Public Health

In Discussing Cancer, Should We Use Fighting Words?

1 Mins read

Every day in obituaries, you will find combat metaphors about people who have died of cancer. “After a heroic battle against cancer,” “valiant fight against melanoma.” And so on. News stories routinely refer to “weapons” against the illness, the “arsenal” of drugs, “victories.”

Every day in obituaries, you will find combat metaphors about people who have died of cancer. “After a heroic battle against cancer,” “valiant fight against melanoma.” And so on. News stories routinely refer to “weapons” against the illness, the “arsenal” of drugs, “victories.”

Many psychologists, doctors and cancer patients have raised objections to the military trope for the disease. They say that putting the experience into martial terms means that those who die are by definition, at least figuratively, losers. Not just of their lives — as if their lives weren’t enough — but of personal wars. That they gave up. Dr. Andrew Weil says that “it’s not the best way” to think of cancer. Cancer patients writing online and bloggers have also deplored this linguistic habit. “Does it mean that if I croak it’s my fault?” one asks.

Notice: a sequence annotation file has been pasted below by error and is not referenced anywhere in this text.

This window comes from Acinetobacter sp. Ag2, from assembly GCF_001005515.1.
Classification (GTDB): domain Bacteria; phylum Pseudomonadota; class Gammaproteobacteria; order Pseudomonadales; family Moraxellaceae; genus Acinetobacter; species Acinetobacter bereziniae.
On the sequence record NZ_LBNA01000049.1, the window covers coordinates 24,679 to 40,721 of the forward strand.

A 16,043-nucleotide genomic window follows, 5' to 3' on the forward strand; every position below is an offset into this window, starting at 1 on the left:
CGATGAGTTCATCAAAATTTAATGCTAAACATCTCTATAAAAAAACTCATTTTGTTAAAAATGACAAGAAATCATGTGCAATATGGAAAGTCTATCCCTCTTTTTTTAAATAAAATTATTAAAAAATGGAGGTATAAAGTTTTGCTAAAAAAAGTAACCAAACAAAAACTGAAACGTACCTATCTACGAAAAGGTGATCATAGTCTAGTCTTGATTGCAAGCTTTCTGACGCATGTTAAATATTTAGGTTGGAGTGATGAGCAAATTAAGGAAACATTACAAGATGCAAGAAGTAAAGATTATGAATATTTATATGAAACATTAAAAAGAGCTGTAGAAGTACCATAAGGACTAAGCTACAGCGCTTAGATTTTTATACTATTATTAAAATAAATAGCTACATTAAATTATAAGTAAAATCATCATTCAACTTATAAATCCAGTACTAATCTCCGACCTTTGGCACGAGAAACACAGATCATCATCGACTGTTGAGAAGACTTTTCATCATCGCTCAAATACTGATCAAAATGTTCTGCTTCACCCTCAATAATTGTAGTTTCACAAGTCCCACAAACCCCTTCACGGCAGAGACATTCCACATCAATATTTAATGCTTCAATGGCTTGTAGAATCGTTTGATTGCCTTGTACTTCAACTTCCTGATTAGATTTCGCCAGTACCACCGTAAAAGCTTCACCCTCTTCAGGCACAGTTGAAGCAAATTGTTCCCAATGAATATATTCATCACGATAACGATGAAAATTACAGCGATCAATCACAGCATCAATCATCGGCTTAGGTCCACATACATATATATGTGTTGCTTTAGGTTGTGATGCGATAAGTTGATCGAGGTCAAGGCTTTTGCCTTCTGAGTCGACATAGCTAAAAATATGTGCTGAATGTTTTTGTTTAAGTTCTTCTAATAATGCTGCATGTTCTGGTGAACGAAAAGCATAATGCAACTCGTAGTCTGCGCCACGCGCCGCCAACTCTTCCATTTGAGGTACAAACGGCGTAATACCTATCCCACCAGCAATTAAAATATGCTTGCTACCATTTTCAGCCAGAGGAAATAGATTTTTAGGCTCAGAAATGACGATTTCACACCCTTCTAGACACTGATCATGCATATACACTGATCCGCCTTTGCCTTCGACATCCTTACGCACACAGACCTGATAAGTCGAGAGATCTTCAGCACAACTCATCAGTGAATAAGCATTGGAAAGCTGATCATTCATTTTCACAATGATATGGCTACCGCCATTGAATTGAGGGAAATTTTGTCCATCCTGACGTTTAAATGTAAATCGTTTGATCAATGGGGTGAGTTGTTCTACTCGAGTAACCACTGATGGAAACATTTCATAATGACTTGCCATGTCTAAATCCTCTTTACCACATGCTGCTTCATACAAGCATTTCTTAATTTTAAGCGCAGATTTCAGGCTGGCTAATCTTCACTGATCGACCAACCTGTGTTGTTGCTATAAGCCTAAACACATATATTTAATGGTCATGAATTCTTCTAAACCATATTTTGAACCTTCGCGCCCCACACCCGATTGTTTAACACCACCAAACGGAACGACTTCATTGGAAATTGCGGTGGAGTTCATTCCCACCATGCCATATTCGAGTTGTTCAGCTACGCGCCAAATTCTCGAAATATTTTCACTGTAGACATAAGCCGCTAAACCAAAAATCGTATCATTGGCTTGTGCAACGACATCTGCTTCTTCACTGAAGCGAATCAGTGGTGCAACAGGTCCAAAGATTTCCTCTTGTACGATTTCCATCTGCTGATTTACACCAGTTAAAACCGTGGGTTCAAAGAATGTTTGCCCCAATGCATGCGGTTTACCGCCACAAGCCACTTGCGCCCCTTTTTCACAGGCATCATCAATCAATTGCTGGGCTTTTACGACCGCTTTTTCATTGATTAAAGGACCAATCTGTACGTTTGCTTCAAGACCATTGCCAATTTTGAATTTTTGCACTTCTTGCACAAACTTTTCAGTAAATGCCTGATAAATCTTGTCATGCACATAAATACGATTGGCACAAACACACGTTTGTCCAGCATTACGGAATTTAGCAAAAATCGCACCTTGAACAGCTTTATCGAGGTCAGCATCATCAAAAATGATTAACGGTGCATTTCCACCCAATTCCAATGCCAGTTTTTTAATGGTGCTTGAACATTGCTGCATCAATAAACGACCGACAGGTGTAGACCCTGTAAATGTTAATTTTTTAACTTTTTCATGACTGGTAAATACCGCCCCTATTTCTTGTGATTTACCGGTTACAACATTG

At least to ourselves, maybe late at night — and maybe feeling a little like idiots — surely some of us may gather strength from saying of those murderous invaders, in our best Churchillian cadences, “We shall fight them in the mediastinum, we shall fight them in the lymph nodes, we shall fight them in the trachea, we shall fight them in the pleura….”

Full New York Times article on fighting cancer.

 

   

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